Mark Zuckerberg, CEO and founder of Facebook, made an announcement in January that he was launching a book club. He is calling 2015 “A Year of Books,” and he has invited Facebook users to join him in discussions and participate in author Q&As online. “We will read a new book every two weeks and discuss it here,” Mr. Zuckerberg explains on the book club’s Facebook page. “Our books will emphasize learning about new cultures, beliefs, histories and technologies.” Approximately 360,000 people so far have joined the community Facebook page and hundreds, following Zuckerberg’s request, have added their suggestions for future books.
Not a single classic shows up in a quick perusal of these suggestions.
And that is fine. Zombie novels and Malcolm Gladwell books are a lot of fun. But if Mr. Zuckerberg’s list does not include at least one classic, it is not living up to its potential. The classics are the books that really challenge us and can help us strengthen our careers. The classics—and especially those from long ago—make you work hard and climb outside your comfort zone. That is something our civilization seems to be forgetting how to do.
The average American reads five books a year, according to the latest Pew report on reading trends. And many people seem to have a reading niche (for example, true crime or romance), so all five of those books will be very much alike. But especially for top executives who need to exercise their minds, it is important to be just as innovative at choosing reading materials as at choosing creative work methods.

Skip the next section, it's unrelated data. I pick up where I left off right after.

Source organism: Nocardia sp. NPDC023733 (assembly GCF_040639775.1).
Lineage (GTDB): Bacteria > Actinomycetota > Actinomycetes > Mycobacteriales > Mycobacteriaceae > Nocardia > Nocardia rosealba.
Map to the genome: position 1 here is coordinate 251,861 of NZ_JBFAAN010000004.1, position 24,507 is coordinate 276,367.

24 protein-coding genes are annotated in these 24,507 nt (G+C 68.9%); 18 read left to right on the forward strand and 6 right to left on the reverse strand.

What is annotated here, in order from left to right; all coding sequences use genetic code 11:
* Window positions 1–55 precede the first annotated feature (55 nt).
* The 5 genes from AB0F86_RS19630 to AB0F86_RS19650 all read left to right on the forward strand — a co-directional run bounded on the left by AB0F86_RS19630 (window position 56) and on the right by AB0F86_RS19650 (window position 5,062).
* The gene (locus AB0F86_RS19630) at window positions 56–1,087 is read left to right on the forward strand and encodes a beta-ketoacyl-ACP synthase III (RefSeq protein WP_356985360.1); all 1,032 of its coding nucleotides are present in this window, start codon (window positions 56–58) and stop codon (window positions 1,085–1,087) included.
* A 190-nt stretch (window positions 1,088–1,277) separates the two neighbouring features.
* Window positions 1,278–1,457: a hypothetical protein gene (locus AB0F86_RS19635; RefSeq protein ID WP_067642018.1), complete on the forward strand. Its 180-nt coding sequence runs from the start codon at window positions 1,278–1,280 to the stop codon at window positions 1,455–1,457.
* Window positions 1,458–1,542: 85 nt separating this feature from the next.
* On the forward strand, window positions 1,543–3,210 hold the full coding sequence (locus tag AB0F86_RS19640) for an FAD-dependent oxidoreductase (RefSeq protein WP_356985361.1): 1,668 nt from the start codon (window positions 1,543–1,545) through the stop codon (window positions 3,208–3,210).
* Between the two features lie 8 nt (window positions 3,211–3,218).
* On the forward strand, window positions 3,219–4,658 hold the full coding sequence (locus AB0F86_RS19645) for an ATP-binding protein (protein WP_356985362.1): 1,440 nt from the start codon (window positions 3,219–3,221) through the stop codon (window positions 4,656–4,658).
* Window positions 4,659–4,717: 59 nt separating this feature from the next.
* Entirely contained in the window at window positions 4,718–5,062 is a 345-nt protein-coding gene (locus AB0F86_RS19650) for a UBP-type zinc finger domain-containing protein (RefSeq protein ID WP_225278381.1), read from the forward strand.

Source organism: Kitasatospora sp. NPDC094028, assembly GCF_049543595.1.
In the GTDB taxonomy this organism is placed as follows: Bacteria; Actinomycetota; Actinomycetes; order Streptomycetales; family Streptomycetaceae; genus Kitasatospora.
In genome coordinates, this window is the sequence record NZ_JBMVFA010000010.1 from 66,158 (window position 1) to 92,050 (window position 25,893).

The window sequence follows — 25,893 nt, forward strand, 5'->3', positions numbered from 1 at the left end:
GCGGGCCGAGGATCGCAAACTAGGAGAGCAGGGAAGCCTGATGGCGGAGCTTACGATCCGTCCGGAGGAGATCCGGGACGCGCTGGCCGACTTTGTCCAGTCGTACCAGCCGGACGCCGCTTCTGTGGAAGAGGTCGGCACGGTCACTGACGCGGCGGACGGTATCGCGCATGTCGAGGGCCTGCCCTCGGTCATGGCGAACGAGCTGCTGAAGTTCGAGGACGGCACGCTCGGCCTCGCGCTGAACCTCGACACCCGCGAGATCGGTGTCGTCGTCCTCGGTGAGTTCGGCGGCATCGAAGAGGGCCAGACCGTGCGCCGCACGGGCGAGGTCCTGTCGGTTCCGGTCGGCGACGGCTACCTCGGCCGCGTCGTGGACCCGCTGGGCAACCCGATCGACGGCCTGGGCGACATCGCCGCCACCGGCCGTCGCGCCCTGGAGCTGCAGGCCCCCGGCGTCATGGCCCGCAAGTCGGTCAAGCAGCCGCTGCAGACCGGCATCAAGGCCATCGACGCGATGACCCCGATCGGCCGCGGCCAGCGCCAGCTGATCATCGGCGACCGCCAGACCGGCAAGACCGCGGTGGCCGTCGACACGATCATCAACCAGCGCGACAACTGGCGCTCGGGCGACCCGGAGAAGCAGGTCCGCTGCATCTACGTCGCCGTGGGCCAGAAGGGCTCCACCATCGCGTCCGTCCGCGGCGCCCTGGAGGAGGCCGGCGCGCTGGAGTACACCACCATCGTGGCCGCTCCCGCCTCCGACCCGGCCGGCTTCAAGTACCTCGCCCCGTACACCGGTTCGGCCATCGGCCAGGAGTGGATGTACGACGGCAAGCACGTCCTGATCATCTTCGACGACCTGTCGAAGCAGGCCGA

“If you’re just reading business school texts or history, which a lot of leaders say they read, that’s very limited,” says Rob Mass, senior compliance officer at Goldman Sachs. I know Mr. Mass because he and some other people you are about to hear from are long-term participants in seminars organized by my colleagues at St. John’s. He likens reading to mental workouts—creating “muscle confusion” by reading a variety of books is better training for your brain. “From an educational perspective, if you work through something [difficult] and understand it, you’re going to own it.”
This is why the classics are good choices for busy professionals who need to stretch as leaders. There are hundreds of classics that ask the big questions in life regarding relationships, loyalty, leadership, and morality.
Mr. Mass, who has been in the workplace for thirty-fave years as a compliance officer, corporate lawyer, and prosecutor, says he takes a bit of time every day to read classics. Recently, he has read Don Quixote (1605) by Miguel de Cervantes, The Prince (1532) by Niccolò Machiavelli and the Nicomachean Ethics by Aristotle. “The great books give you a sense of perspective and distance from the petty problems arising day to day,” he says. “When I spend time thinking about the big issues in books, somehow the problems I’m dealing with at work don’t loom as the biggest problems in life. This perspective leads to calmness and success at work.”
“At the same time,” he continues, “they encourage you to ask yourself questions about the quality of your own life. For example, Don Quixote led me to identify the narrative that I had constructed about my own life over my decades in the workforce—the story I told myself that gave my life purpose—and to question that story. Reading Aristotle forced me again to ask myself what is the end or purpose of any human life, including my own. I have read the Ethics now three times over forty years—and each time my dialogue with Aristotle has been a different one. Reading the latest Harvard Business School book on management, history of WWII or Presidential memoir, while certainly worthwhile, isn’t nearly as nourishing to the soul.”